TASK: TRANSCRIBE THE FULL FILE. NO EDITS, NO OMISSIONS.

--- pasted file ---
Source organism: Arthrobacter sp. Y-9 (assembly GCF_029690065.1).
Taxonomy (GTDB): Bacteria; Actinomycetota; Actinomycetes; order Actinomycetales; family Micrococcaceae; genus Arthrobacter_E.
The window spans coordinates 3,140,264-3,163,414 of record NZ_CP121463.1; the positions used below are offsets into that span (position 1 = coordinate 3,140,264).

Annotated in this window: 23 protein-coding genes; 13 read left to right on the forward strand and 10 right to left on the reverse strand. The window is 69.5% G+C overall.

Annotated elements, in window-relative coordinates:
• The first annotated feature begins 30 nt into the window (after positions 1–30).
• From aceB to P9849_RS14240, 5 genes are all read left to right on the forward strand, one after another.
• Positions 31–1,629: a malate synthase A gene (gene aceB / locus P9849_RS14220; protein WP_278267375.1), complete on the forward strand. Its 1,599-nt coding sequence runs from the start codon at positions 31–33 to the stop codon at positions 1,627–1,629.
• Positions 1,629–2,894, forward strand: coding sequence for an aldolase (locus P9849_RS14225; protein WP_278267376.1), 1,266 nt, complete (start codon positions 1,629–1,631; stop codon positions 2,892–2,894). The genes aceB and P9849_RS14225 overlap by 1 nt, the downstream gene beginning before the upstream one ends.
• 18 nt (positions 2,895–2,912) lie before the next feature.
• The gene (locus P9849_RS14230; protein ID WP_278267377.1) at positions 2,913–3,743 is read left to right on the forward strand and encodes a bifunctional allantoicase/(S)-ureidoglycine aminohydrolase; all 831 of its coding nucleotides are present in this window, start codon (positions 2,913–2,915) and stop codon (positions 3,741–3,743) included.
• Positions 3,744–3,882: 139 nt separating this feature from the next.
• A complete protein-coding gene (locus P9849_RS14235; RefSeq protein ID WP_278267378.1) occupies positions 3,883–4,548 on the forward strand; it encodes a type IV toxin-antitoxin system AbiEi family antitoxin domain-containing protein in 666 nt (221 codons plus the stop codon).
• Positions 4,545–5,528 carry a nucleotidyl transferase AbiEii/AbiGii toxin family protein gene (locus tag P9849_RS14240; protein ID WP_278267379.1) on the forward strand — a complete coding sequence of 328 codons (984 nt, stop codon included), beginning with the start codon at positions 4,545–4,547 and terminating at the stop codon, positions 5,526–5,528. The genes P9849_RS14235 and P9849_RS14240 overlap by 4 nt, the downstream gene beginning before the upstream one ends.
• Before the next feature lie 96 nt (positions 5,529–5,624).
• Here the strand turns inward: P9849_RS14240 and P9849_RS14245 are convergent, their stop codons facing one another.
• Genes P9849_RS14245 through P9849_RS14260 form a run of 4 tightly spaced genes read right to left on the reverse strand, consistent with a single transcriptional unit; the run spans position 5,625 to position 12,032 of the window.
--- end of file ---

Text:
Source organism: Arthrobacter sp. Y-9 (assembly GCF_029690065.1).
Taxonomy (GTDB): Bacteria; Actinomycetota; Actinomycetes; order Actinomycetales; family Micrococcaceae; genus Arthrobacter_E.
The window spans coordinates 3,140,264-3,163,414 of record NZ_CP121463.1; the positions used below are offsets into that span (position 1 = coordinate 3,140,264).

Annotated in this window: 23 protein-coding genes; 13 read left to right on the forward strand and 10 right to left on the reverse strand. The window is 69.5% G+C overall.

Annotated elements, in window-relative coordinates:
• The first annotated feature begins 30 nt into the window (after positions 1–30).
• From aceB to P9849_RS14240, 5 genes are all read left to right on the forward strand, one after another.
• Positions 31–1,629: a malate synthase A gene (gene aceB / locus P9849_RS14220; protein WP_278267375.1), complete on the forward strand. Its 1,599-nt coding sequence runs from the start codon at positions 31–33 to the stop codon at positions 1,627–1,629.
• Positions 1,629–2,894, forward strand: coding sequence for an aldolase (locus P9849_RS14225; protein WP_278267376.1), 1,266 nt, complete (start codon positions 1,629–1,631; stop codon positions 2,892–2,894). The genes aceB and P9849_RS14225 overlap by 1 nt, the downstream gene beginning before the upstream one ends.
• 18 nt (positions 2,895–2,912) lie before the next feature.
• The gene (locus P9849_RS14230; protein ID WP_278267377.1) at positions 2,913–3,743 is read left to right on the forward strand and encodes a bifunctional allantoicase/(S)-ureidoglycine aminohydrolase; all 831 of its coding nucleotides are present in this window, start codon (positions 2,913–2,915) and stop codon (positions 3,741–3,743) included.
• Positions 3,744–3,882: 139 nt separating this feature from the next.
• A complete protein-coding gene (locus P9849_RS14235; RefSeq protein ID WP_278267378.1) occupies positions 3,883–4,548 on the forward strand; it encodes a type IV toxin-antitoxin system AbiEi family antitoxin domain-containing protein in 666 nt (221 codons plus the stop codon).
• Positions 4,545–5,528 carry a nucleotidyl transferase AbiEii/AbiGii toxin family protein gene (locus tag P9849_RS14240; protein ID WP_278267379.1) on the forward strand — a complete coding sequence of 328 codons (984 nt, stop codon included), beginning with the start codon at positions 4,545–4,547 and terminating at the stop codon, positions 5,526–5,528. The genes P9849_RS14235 and P9849_RS14240 overlap by 4 nt, the downstream gene beginning before the upstream one ends.
• Before the next feature lie 96 nt (positions 5,529–5,624).
• Here the strand turns inward: P9849_RS14240 and P9849_RS14245 are convergent, their stop codons facing one another.
• Genes P9849_RS14245 through P9849_RS14260 form a run of 4 tightly spaced genes read right to left on the reverse strand, consistent with a single transcriptional unit; the run spans position 5,625 to position 12,032 of the window.